Melbourne producer Jim Sellars returns with a new album under new moniker, Yunzero. Ode To Mud, the debut release as Yunzero, follows his beguiling 2016 effort Ox Hill under the name Hyde. The name change it seems was one of convenience, opting to move away from the popular (as far as musical artist names goes), Hyde, to a somewhat more google friendly choice. But never fear, Sellars is still dealing in the distinct kaleidoscopic sound collage of his former project. Cultivating the post modernism of Oneohtrix Point Never and the spaced out productions of Shackleton in an unlikely ecosystem of world music samples, spacious field recordings, and unconventional rhythmic elements.
Long gone are the beat scene ties of his even earlier project, Electric Sea Spider; Although if you chart the interesting evolution of Sellars’ music over the years you can hear hints of his current output as far back as 2014 with his final Electric Sea Spider release, Ten Hunters. This release marked a new direction, one that spawned the complex and impossibly layered sound worlds that have become synonymous with Sellars’ work.
Ode To Mud offers more blissfully saturated sounds, but also finds Sellars delving into more hypnotic, ambient territory on tracks such as ‘Eye’, ‘Orchard 2’ and album closer, ‘Ode’. When asked how he decides what sonic direction to pursue Sellars notes that it is largely based on mood and the found sound sources he uses to create much of his music. He notes that “there isn’t much of a template for how I go about this, which is fun, but it means that a lot of end products sound different to each other, hence a lot of quieter tracks”.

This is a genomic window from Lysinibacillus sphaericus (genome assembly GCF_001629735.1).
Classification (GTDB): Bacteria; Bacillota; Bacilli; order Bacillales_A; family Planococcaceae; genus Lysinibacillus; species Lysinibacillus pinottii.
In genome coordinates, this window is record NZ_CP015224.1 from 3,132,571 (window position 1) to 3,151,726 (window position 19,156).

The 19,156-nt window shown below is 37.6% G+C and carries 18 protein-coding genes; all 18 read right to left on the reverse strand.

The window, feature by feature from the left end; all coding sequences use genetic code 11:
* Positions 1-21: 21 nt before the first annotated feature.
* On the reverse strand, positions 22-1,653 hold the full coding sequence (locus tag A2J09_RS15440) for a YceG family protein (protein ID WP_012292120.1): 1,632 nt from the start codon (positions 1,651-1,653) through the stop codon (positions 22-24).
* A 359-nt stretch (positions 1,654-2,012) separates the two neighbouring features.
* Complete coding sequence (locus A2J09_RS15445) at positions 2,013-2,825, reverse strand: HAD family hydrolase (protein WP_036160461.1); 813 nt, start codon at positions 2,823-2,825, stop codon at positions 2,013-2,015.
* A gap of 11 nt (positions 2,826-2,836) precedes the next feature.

With the new moniker, comes a new label with Ode To Mud being released by new comers .jpeg Artefacts. A label which, despite its relative infancy, seems to have a similarly adventurous spirit, its catalogue blurring the lines of sample-based sound art, vapourwave and lo-fi bedroom production.
Ode To Mud is available digitally and as a limited edition cassette here. Do yourself a favour and enjoy a little mind-melting sound exploration courtesy of Yunzero now.